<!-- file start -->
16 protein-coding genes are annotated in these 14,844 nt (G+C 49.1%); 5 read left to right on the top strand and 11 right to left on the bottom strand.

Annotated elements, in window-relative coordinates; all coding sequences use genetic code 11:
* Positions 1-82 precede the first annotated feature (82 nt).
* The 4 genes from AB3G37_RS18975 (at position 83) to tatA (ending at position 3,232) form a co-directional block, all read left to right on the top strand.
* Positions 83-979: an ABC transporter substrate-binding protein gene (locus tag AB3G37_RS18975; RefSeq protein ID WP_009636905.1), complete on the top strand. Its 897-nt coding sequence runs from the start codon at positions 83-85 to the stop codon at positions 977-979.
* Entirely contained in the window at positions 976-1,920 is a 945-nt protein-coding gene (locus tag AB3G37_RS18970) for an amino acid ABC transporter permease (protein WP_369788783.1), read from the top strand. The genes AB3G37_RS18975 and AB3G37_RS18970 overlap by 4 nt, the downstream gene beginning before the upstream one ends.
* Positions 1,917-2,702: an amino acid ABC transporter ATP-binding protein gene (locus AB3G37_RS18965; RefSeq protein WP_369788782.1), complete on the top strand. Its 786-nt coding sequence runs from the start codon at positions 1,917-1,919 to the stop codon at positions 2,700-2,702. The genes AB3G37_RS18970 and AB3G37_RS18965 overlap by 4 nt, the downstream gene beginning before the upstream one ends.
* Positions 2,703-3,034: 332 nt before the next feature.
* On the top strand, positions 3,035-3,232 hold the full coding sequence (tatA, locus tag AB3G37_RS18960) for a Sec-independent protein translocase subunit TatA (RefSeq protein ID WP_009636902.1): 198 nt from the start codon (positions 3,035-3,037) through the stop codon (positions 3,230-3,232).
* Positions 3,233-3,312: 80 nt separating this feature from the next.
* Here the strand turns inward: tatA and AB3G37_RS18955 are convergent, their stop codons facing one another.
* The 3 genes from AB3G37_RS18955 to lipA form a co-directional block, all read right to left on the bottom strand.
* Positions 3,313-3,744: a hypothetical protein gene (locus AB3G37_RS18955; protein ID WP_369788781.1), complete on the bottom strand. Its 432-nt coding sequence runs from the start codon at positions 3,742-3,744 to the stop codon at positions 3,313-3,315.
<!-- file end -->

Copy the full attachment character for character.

16 protein-coding genes are annotated in these 14,844 nt (G+C 49.1%); 5 read left to right on the top strand and 11 right to left on the bottom strand.

Annotated elements, in window-relative coordinates; all coding sequences use genetic code 11:
* Positions 1-82 precede the first annotated feature (82 nt).
* The 4 genes from AB3G37_RS18975 (at position 83) to tatA (ending at position 3,232) form a co-directional block, all read left to right on the top strand.
* Positions 83-979: an ABC transporter substrate-binding protein gene (locus tag AB3G37_RS18975; RefSeq protein ID WP_009636905.1), complete on the top strand. Its 897-nt coding sequence runs from the start codon at positions 83-85 to the stop codon at positions 977-979.
* Entirely contained in the window at positions 976-1,920 is a 945-nt protein-coding gene (locus tag AB3G37_RS18970) for an amino acid ABC transporter permease (protein WP_369788783.1), read from the top strand. The genes AB3G37_RS18975 and AB3G37_RS18970 overlap by 4 nt, the downstream gene beginning before the upstream one ends.
* Positions 1,917-2,702: an amino acid ABC transporter ATP-binding protein gene (locus AB3G37_RS18965; RefSeq protein WP_369788782.1), complete on the top strand. Its 786-nt coding sequence runs from the start codon at positions 1,917-1,919 to the stop codon at positions 2,700-2,702. The genes AB3G37_RS18970 and AB3G37_RS18965 overlap by 4 nt, the downstream gene beginning before the upstream one ends.
* Positions 2,703-3,034: 332 nt before the next feature.
* On the top strand, positions 3,035-3,232 hold the full coding sequence (tatA, locus tag AB3G37_RS18960) for a Sec-independent protein translocase subunit TatA (RefSeq protein ID WP_009636902.1): 198 nt from the start codon (positions 3,035-3,037) through the stop codon (positions 3,230-3,232).
* Positions 3,233-3,312: 80 nt separating this feature from the next.
* Here the strand turns inward: tatA and AB3G37_RS18955 are convergent, their stop codons facing one another.
* The 3 genes from AB3G37_RS18955 to lipA form a co-directional block, all read right to left on the bottom strand.
* Positions 3,313-3,744: a hypothetical protein gene (locus AB3G37_RS18955; protein ID WP_369788781.1), complete on the bottom strand. Its 432-nt coding sequence runs from the start codon at positions 3,742-3,744 to the stop codon at positions 3,313-3,315.